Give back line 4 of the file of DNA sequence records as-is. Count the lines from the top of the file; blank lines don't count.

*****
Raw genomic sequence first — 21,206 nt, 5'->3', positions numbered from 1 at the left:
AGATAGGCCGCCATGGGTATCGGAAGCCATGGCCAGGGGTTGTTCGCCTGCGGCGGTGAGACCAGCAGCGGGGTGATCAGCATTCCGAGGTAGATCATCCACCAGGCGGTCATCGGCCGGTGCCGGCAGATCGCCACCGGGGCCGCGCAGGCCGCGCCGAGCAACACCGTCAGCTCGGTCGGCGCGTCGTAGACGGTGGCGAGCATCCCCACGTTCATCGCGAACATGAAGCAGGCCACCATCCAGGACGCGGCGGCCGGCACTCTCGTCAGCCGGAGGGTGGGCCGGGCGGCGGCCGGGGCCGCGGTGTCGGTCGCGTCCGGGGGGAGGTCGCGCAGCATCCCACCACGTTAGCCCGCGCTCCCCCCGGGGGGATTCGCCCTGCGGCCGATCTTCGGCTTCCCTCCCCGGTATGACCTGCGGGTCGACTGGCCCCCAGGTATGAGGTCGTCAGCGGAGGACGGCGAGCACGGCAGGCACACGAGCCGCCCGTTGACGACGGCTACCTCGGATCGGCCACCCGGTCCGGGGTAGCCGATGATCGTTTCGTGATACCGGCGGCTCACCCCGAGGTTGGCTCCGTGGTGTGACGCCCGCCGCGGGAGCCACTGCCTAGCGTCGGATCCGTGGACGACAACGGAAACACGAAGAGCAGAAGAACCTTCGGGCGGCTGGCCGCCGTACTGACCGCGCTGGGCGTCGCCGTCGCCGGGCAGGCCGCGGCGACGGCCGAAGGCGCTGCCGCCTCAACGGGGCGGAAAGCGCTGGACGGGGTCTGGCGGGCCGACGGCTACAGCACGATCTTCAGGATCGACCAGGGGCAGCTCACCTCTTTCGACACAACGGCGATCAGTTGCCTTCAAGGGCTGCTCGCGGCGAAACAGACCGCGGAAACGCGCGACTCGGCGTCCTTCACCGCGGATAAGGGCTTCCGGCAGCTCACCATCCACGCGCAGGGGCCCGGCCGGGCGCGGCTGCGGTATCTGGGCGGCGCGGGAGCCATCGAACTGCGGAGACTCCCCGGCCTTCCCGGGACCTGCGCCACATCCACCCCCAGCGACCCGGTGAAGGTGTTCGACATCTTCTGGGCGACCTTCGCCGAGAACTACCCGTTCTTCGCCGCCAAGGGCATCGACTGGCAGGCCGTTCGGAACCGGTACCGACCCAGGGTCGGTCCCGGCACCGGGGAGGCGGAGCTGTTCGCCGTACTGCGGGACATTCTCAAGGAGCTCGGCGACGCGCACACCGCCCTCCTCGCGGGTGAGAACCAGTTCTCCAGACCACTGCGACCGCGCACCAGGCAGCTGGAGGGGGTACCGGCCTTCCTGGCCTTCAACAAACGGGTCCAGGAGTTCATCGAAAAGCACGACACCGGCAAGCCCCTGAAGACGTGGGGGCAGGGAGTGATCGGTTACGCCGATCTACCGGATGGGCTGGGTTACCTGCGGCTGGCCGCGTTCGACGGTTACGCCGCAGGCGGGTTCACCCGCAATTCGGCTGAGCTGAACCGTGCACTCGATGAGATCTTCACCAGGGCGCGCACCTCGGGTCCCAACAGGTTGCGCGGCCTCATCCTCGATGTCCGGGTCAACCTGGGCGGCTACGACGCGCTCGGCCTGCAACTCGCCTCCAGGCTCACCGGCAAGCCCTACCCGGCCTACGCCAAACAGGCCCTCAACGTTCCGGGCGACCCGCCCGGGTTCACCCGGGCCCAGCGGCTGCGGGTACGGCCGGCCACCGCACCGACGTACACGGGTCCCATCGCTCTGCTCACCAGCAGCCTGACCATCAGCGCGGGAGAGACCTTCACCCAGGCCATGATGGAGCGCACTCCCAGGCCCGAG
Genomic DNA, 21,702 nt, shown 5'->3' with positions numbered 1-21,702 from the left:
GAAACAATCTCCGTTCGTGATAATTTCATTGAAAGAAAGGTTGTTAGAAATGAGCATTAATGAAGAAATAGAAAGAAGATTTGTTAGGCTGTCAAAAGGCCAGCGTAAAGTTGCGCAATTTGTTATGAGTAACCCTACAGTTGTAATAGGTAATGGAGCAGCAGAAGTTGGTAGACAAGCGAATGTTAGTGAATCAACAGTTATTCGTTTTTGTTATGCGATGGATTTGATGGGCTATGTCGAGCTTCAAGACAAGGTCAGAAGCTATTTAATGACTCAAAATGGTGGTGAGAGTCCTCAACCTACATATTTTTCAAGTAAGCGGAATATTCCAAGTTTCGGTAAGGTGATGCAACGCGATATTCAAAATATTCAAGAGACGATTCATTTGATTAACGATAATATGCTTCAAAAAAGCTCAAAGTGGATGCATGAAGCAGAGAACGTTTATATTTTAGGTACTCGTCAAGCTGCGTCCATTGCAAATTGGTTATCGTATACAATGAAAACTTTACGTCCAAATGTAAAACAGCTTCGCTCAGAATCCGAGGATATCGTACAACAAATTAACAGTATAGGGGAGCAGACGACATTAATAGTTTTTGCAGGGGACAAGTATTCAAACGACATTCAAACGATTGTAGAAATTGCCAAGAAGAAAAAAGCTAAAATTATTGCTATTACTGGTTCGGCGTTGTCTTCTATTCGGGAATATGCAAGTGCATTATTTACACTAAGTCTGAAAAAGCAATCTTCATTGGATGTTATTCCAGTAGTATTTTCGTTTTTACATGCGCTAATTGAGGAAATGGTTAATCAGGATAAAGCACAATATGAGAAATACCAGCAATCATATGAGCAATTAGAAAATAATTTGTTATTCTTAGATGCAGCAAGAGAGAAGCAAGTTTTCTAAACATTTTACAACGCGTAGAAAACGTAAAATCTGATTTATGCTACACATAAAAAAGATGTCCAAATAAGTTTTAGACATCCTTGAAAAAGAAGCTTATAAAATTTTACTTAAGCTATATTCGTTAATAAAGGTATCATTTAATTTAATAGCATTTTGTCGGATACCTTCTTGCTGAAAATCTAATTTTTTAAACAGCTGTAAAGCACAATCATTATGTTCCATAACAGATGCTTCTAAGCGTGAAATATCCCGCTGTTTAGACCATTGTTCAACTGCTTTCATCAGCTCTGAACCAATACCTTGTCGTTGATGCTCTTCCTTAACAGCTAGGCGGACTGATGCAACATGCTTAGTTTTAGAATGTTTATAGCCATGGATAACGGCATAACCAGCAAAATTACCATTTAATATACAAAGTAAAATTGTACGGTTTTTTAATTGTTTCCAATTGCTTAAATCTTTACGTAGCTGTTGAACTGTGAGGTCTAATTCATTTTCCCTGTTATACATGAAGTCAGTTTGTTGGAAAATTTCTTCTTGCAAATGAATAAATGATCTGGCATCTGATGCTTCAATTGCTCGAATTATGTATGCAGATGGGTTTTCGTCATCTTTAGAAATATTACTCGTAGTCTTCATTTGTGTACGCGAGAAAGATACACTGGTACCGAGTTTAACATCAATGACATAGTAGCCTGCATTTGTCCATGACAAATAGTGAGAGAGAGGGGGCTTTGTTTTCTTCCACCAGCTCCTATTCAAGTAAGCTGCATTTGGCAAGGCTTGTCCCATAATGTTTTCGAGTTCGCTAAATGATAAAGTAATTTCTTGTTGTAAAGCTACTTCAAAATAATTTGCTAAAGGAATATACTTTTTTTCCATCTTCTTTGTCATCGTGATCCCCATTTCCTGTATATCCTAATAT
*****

GAAACAATCTCCGTTCGTGATAATTTCATTGAAAGAAAGGTTGTTAGAAATGAGCATTAATGAAGAAATAGAAAGAAGATTTGTTAGGCTGTCAAAAGGCCAGCGTAAAGTTGCGCAATTTGTTATGAGTAACCCTACAGTTGTAATAGGTAATGGAGCAGCAGAAGTTGGTAGACAAGCGAATGTTAGTGAATCAACAGTTATTCGTTTTTGTTATGCGATGGATTTGATGGGCTATGTCGAGCTTCAAGACAAGGTCAGAAGCTATTTAATGACTCAAAATGGTGGTGAGAGTCCTCAACCTACATATTTTTCAAGTAAGCGGAATATTCCAAGTTTCGGTAAGGTGATGCAACGCGATATTCAAAATATTCAAGAGACGATTCATTTGATTAACGATAATATGCTTCAAAAAAGCTCAAAGTGGATGCATGAAGCAGAGAACGTTTATATTTTAGGTACTCGTCAAGCTGCGTCCATTGCAAATTGGTTATCGTATACAATGAAAACTTTACGTCCAAATGTAAAACAGCTTCGCTCAGAATCCGAGGATATCGTACAACAAATTAACAGTATAGGGGAGCAGACGACATTAATAGTTTTTGCAGGGGACAAGTATTCAAACGACATTCAAACGATTGTAGAAATTGCCAAGAAGAAAAAAGCTAAAATTATTGCTATTACTGGTTCGGCGTTGTCTTCTATTCGGGAATATGCAAGTGCATTATTTACACTAAGTCTGAAAAAGCAATCTTCATTGGATGTTATTCCAGTAGTATTTTCGTTTTTACATGCGCTAATTGAGGAAATGGTTAATCAGGATAAAGCACAATATGAGAAATACCAGCAATCATATGAGCAATTAGAAAATAATTTGTTATTCTTAGATGCAGCAAGAGAGAAGCAAGTTTTCTAAACATTTTACAACGCGTAGAAAACGTAAAATCTGATTTATGCTACACATAAAAAAGATGTCCAAATAAGTTTTAGACATCCTTGAAAAAGAAGCTTATAAAATTTTACTTAAGCTATATTCGTTAATAAAGGTATCATTTAATTTAATAGCATTTTGTCGGATACCTTCTTGCTGAAAATCTAATTTTTTAAACAGCTGTAAAGCACAATCATTATGTTCCATAACAGATGCTTCTAAGCGTGAAATATCCCGCTGTTTAGACCATTGTTCAACTGCTTTCATCAGCTCTGAACCAATACCTTGTCGTTGATGCTCTTCCTTAACAGCTAGGCGGACTGATGCAACATGCTTAGTTTTAGAATGTTTATAGCCATGGATAACGGCATAACCAGCAAAATTACCATTTAATATACAAAGTAAAATTGTACGGTTTTTTAATTGTTTCCAATTGCTTAAATCTTTACGTAGCTGTTGAACTGTGAGGTCTAATTCATTTTCCCTGTTATACATGAAGTCAGTTTGTTGGAAAATTTCTTCTTGCAAATGAATAAATGATCTGGCATCTGATGCTTCAATTGCTCGAATTATGTATGCAGATGGGTTTTCGTCATCTTTAGAAATATTACTCGTAGTCTTCATTTGTGTACGCGAGAAAGATACACTGGTACCGAGTTTAACATCAATGACATAGTAGCCTGCATTTGTCCATGACAAATAGTGAGAGAGAGGGGGCTTTGTTTTCTTCCACCAGCTCCTATTCAAGTAAGCTGCATTTGGCAAGGCTTGTCCCATAATGTTTTCGAGTTCGCTAAATGATAAAGTAATTTCTTGTTGTAAAGCTACTTCAAAATAATTTGCTAAAGGAATATACTTTTTTTCCATCTTCTTTGTCATCGTGATCCCCATTTCCTGTATATCCTAATAT